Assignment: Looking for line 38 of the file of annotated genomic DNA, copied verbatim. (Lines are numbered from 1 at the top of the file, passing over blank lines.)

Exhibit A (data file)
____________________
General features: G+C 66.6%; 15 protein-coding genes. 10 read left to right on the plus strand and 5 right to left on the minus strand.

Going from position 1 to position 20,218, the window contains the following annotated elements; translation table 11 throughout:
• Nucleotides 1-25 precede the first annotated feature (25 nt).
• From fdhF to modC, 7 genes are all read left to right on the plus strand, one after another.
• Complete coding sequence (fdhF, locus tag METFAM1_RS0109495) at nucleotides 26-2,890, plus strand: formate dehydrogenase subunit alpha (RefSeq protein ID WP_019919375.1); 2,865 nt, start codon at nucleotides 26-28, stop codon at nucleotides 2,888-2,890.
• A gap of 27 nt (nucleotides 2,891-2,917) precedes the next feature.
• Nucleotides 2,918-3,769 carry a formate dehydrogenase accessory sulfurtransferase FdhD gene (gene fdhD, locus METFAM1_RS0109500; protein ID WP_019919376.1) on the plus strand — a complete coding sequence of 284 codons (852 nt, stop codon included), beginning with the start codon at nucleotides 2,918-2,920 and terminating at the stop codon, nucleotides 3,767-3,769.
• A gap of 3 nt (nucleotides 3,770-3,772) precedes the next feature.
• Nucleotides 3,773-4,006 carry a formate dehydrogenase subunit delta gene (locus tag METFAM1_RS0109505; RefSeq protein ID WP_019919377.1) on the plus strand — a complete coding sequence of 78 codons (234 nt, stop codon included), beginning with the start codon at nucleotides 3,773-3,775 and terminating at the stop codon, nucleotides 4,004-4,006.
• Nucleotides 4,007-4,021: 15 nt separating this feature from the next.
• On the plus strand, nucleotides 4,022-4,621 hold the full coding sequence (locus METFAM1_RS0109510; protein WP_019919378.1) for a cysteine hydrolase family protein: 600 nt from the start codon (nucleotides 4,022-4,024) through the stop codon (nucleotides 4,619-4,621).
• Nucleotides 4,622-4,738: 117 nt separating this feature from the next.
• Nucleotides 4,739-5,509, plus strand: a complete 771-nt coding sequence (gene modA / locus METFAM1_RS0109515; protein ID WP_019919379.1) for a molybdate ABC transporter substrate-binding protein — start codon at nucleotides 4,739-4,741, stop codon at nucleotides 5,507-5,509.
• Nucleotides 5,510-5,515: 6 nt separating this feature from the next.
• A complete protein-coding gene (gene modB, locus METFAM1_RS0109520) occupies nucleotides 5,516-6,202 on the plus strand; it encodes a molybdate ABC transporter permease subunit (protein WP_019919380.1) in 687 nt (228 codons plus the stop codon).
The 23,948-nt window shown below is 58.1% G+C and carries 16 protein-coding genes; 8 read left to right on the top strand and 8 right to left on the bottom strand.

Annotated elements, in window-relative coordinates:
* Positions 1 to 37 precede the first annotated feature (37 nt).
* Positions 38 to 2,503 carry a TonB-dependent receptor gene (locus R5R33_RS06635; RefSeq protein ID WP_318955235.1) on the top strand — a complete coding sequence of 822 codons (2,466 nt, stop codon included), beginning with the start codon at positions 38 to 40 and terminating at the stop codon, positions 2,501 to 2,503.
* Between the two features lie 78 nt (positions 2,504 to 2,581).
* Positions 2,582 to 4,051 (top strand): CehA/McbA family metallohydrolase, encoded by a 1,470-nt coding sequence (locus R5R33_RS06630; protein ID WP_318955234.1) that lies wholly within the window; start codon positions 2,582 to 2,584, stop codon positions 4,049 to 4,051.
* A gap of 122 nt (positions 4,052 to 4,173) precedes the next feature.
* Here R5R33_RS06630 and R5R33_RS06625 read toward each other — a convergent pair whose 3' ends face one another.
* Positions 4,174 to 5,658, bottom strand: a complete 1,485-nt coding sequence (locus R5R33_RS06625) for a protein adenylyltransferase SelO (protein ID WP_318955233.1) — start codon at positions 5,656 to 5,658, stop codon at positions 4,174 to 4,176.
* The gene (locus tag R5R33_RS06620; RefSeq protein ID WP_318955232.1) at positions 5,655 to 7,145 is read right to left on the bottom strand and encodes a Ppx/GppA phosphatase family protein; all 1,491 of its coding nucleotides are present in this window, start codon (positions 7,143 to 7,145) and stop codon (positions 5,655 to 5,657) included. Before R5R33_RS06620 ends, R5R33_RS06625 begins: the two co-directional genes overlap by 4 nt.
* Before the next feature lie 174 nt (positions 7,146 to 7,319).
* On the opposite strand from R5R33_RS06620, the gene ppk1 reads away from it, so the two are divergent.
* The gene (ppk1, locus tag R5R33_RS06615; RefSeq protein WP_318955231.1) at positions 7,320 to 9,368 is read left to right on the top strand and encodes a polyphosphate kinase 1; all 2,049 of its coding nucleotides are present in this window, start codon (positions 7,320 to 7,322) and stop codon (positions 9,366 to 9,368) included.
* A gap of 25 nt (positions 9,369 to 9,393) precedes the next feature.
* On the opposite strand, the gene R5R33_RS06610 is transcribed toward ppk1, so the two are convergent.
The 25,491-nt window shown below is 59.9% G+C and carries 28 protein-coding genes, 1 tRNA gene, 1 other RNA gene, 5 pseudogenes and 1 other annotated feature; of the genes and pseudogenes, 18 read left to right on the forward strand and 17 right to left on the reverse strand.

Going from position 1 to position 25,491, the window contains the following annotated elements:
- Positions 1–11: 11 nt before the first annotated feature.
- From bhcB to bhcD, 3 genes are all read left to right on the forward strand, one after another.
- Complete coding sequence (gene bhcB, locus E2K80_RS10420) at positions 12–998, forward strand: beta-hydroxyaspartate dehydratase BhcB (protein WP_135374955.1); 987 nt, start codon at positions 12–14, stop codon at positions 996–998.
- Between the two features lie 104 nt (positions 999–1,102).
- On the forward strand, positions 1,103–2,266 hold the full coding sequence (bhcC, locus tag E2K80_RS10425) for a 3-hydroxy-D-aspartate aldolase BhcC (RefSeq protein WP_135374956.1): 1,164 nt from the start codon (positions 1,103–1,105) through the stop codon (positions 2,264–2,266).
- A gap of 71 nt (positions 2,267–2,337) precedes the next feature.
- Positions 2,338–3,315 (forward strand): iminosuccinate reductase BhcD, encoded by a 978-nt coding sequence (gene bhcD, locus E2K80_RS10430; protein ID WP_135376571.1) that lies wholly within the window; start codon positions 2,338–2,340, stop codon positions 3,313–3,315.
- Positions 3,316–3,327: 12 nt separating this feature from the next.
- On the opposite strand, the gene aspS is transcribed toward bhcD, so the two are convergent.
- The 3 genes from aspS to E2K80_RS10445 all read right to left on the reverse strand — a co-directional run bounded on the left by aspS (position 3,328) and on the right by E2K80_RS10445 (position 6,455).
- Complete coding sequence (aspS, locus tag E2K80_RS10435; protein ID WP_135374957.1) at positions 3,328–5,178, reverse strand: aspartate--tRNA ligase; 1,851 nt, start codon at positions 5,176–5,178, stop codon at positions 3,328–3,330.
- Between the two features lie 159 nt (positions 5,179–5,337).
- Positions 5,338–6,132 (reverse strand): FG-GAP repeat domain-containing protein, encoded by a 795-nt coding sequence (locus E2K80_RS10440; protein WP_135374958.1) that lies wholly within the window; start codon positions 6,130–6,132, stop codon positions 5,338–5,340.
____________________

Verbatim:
- A gap of 71 nt (positions 2,267–2,337) precedes the next feature.